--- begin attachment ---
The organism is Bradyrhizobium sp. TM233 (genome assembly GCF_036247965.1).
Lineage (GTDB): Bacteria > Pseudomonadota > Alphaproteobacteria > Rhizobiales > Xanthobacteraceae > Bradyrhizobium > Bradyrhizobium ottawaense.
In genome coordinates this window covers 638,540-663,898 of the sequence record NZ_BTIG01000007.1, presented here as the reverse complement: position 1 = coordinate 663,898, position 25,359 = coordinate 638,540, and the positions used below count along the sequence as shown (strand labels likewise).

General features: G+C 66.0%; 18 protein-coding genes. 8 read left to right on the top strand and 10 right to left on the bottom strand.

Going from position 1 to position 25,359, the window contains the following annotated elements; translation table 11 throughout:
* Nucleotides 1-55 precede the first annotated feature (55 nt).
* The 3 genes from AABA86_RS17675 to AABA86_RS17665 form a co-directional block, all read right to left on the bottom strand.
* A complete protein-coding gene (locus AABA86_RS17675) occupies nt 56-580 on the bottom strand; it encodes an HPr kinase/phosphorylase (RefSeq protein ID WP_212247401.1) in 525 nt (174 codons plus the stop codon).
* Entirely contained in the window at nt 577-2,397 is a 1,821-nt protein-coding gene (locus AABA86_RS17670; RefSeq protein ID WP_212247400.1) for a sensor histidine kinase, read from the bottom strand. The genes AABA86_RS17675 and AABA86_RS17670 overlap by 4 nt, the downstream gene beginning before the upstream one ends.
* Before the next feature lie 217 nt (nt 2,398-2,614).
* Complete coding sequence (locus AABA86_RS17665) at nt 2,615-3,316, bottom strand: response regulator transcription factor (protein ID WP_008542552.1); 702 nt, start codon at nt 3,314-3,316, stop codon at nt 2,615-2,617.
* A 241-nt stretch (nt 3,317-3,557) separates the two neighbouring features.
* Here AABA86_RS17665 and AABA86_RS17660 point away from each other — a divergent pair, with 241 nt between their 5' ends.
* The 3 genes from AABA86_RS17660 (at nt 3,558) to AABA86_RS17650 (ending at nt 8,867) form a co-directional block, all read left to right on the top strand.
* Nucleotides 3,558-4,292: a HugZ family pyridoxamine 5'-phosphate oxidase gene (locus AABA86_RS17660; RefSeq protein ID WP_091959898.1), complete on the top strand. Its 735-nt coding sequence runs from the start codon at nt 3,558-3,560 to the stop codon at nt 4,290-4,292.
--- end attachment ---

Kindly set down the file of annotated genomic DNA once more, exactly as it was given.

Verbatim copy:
The organism is Bradyrhizobium sp. TM233 (genome assembly GCF_036247965.1).
Lineage (GTDB): Bacteria > Pseudomonadota > Alphaproteobacteria > Rhizobiales > Xanthobacteraceae > Bradyrhizobium > Bradyrhizobium ottawaense.
In genome coordinates this window covers 638,540-663,898 of the sequence record NZ_BTIG01000007.1, presented here as the reverse complement: position 1 = coordinate 663,898, position 25,359 = coordinate 638,540, and the positions used below count along the sequence as shown (strand labels likewise).

General features: G+C 66.0%; 18 protein-coding genes. 8 read left to right on the top strand and 10 right to left on the bottom strand.

Going from position 1 to position 25,359, the window contains the following annotated elements; translation table 11 throughout:
* Nucleotides 1-55 precede the first annotated feature (55 nt).
* The 3 genes from AABA86_RS17675 to AABA86_RS17665 form a co-directional block, all read right to left on the bottom strand.
* A complete protein-coding gene (locus AABA86_RS17675) occupies nt 56-580 on the bottom strand; it encodes an HPr kinase/phosphorylase (RefSeq protein ID WP_212247401.1) in 525 nt (174 codons plus the stop codon).
* Entirely contained in the window at nt 577-2,397 is a 1,821-nt protein-coding gene (locus AABA86_RS17670; RefSeq protein ID WP_212247400.1) for a sensor histidine kinase, read from the bottom strand. The genes AABA86_RS17675 and AABA86_RS17670 overlap by 4 nt, the downstream gene beginning before the upstream one ends.
* Before the next feature lie 217 nt (nt 2,398-2,614).
* Complete coding sequence (locus AABA86_RS17665) at nt 2,615-3,316, bottom strand: response regulator transcription factor (protein ID WP_008542552.1); 702 nt, start codon at nt 3,314-3,316, stop codon at nt 2,615-2,617.
* A 241-nt stretch (nt 3,317-3,557) separates the two neighbouring features.
* Here AABA86_RS17665 and AABA86_RS17660 point away from each other — a divergent pair, with 241 nt between their 5' ends.
* The 3 genes from AABA86_RS17660 (at nt 3,558) to AABA86_RS17650 (ending at nt 8,867) form a co-directional block, all read left to right on the top strand.
* Nucleotides 3,558-4,292: a HugZ family pyridoxamine 5'-phosphate oxidase gene (locus AABA86_RS17660; RefSeq protein ID WP_091959898.1), complete on the top strand. Its 735-nt coding sequence runs from the start codon at nt 3,558-3,560 to the stop codon at nt 4,290-4,292.